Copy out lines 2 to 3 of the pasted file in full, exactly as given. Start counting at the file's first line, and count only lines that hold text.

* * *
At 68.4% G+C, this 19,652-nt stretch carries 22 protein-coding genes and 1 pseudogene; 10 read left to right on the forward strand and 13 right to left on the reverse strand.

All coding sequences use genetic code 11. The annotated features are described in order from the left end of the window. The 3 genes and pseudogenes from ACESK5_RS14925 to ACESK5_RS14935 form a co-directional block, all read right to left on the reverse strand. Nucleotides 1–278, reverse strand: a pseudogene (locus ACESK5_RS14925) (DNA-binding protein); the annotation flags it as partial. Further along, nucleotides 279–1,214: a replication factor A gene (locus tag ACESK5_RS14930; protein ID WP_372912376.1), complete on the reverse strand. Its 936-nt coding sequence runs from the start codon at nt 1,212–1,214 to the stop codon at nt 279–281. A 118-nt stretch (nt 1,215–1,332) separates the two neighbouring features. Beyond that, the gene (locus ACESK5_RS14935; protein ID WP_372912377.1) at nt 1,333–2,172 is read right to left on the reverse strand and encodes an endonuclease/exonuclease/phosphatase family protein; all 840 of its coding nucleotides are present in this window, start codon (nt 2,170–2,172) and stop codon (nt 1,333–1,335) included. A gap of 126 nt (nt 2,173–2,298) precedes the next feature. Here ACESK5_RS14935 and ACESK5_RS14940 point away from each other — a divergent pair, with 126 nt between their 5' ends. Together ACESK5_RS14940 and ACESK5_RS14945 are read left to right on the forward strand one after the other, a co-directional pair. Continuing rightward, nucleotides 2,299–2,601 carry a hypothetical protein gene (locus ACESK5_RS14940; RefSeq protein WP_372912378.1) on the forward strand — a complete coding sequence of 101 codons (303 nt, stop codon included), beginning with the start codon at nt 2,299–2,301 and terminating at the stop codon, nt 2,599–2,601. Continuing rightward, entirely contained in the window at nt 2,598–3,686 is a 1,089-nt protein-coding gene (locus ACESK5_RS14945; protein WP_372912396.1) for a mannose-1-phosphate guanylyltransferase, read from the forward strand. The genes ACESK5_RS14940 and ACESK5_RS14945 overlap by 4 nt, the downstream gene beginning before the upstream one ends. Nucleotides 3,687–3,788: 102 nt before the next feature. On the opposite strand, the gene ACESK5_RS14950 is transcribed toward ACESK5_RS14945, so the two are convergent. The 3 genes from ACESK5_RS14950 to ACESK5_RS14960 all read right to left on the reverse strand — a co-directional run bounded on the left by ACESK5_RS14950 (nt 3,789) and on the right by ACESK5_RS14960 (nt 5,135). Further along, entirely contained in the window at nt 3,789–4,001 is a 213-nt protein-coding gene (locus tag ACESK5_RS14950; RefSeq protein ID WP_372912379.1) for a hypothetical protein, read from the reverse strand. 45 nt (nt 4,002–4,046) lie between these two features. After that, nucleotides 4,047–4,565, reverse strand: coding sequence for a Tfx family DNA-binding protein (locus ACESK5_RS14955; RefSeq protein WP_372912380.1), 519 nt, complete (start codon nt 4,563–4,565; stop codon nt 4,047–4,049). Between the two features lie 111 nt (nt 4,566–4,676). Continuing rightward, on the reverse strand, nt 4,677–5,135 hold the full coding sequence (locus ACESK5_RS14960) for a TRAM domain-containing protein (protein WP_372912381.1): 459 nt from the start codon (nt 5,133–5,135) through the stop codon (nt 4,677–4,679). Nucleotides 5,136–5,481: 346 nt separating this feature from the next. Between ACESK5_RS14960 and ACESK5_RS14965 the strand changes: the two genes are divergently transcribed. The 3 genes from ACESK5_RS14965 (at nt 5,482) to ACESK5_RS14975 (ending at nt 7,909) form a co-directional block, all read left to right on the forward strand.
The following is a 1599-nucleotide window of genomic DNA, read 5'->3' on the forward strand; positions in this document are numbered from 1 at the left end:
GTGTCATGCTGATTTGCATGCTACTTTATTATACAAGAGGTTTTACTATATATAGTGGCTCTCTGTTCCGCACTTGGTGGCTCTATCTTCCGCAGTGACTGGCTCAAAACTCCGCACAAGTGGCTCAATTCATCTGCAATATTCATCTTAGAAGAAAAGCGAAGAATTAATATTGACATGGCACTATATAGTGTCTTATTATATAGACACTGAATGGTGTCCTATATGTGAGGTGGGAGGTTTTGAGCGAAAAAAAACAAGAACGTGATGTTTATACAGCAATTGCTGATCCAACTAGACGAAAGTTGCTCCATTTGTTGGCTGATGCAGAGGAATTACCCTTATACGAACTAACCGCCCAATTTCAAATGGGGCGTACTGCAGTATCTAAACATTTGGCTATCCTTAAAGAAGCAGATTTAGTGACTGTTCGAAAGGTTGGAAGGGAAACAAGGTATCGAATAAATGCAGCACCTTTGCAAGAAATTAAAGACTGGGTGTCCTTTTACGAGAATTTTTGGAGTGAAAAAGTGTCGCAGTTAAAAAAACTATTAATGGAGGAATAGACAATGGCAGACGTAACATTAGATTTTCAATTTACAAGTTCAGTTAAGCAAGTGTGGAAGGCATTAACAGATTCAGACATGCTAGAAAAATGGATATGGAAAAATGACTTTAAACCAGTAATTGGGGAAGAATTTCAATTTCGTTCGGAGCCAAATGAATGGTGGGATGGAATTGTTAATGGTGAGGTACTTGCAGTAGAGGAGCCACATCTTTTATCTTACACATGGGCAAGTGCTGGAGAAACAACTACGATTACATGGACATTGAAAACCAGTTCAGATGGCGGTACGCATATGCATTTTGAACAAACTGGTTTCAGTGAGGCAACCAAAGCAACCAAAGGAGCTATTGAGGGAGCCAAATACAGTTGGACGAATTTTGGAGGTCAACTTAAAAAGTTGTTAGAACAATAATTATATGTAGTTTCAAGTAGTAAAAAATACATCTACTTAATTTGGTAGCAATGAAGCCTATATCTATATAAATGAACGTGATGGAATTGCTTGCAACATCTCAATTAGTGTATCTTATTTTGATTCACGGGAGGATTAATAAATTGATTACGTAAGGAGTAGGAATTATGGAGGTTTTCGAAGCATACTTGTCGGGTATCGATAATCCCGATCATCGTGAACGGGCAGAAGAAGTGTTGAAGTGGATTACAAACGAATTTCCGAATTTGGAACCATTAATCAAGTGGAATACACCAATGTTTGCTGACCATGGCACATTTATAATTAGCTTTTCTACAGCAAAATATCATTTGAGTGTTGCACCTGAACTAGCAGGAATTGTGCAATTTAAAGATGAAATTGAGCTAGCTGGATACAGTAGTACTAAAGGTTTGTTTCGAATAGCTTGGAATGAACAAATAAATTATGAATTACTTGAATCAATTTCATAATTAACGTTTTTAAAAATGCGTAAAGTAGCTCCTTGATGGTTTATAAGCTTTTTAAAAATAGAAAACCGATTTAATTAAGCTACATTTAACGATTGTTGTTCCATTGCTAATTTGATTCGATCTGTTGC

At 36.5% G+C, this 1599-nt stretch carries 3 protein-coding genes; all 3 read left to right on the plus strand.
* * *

All coding sequences use genetic code 11. The annotated features are described in order from the left end of the window. The 3 genes and pseudogenes from ACESK5_RS14925 to ACESK5_RS14935 form a co-directional block, all read right to left on the reverse strand. Nucleotides 1–278, reverse strand: a pseudogene (locus ACESK5_RS14925) (DNA-binding protein); the annotation flags it as partial. Further along, nucleotides 279–1,214: a replication factor A gene (locus tag ACESK5_RS14930; protein ID WP_372912376.1), complete on the reverse strand. Its 936-nt coding sequence runs from the start codon at nt 1,212–1,214 to the stop codon at nt 279–281. A 118-nt stretch (nt 1,215–1,332) separates the two neighbouring features. Beyond that, the gene (locus ACESK5_RS14935; protein ID WP_372912377.1) at nt 1,333–2,172 is read right to left on the reverse strand and encodes an endonuclease/exonuclease/phosphatase family protein; all 840 of its coding nucleotides are present in this window, start codon (nt 2,170–2,172) and stop codon (nt 1,333–1,335) included. A gap of 126 nt (nt 2,173–2,298) precedes the next feature. Here ACESK5_RS14935 and ACESK5_RS14940 point away from each other — a divergent pair, with 126 nt between their 5' ends. Together ACESK5_RS14940 and ACESK5_RS14945 are read left to right on the forward strand one after the other, a co-directional pair. Continuing rightward, nucleotides 2,299–2,601 carry a hypothetical protein gene (locus ACESK5_RS14940; RefSeq protein WP_372912378.1) on the forward strand — a complete coding sequence of 101 codons (303 nt, stop codon included), beginning with the start codon at nt 2,299–2,301 and terminating at the stop codon, nt 2,599–2,601. Continuing rightward, entirely contained in the window at nt 2,598–3,686 is a 1,089-nt protein-coding gene (locus ACESK5_RS14945; protein WP_372912396.1) for a mannose-1-phosphate guanylyltransferase, read from the forward strand. The genes ACESK5_RS14940 and ACESK5_RS14945 overlap by 4 nt, the downstream gene beginning before the upstream one ends. Nucleotides 3,687–3,788: 102 nt before the next feature. On the opposite strand, the gene ACESK5_RS14950 is transcribed toward ACESK5_RS14945, so the two are convergent. The 3 genes from ACESK5_RS14950 to ACESK5_RS14960 all read right to left on the reverse strand — a co-directional run bounded on the left by ACESK5_RS14950 (nt 3,789) and on the right by ACESK5_RS14960 (nt 5,135). Further along, entirely contained in the window at nt 3,789–4,001 is a 213-nt protein-coding gene (locus tag ACESK5_RS14950; RefSeq protein ID WP_372912379.1) for a hypothetical protein, read from the reverse strand. 45 nt (nt 4,002–4,046) lie between these two features. After that, nucleotides 4,047–4,565, reverse strand: coding sequence for a Tfx family DNA-binding protein (locus ACESK5_RS14955; RefSeq protein WP_372912380.1), 519 nt, complete (start codon nt 4,563–4,565; stop codon nt 4,047–4,049). Between the two features lie 111 nt (nt 4,566–4,676). Continuing rightward, on the reverse strand, nt 4,677–5,135 hold the full coding sequence (locus ACESK5_RS14960) for a TRAM domain-containing protein (protein WP_372912381.1): 459 nt from the start codon (nt 5,133–5,135) through the stop codon (nt 4,677–4,679). Nucleotides 5,136–5,481: 346 nt separating this feature from the next. Between ACESK5_RS14960 and ACESK5_RS14965 the strand changes: the two genes are divergently transcribed. The 3 genes from ACESK5_RS14965 (at nt 5,482) to ACESK5_RS14975 (ending at nt 7,909) form a co-directional block, all read left to right on the forward strand.
The following is a 1599-nucleotide window of genomic DNA, read 5'->3' on the forward strand; positions in this document are numbered from 1 at the left end: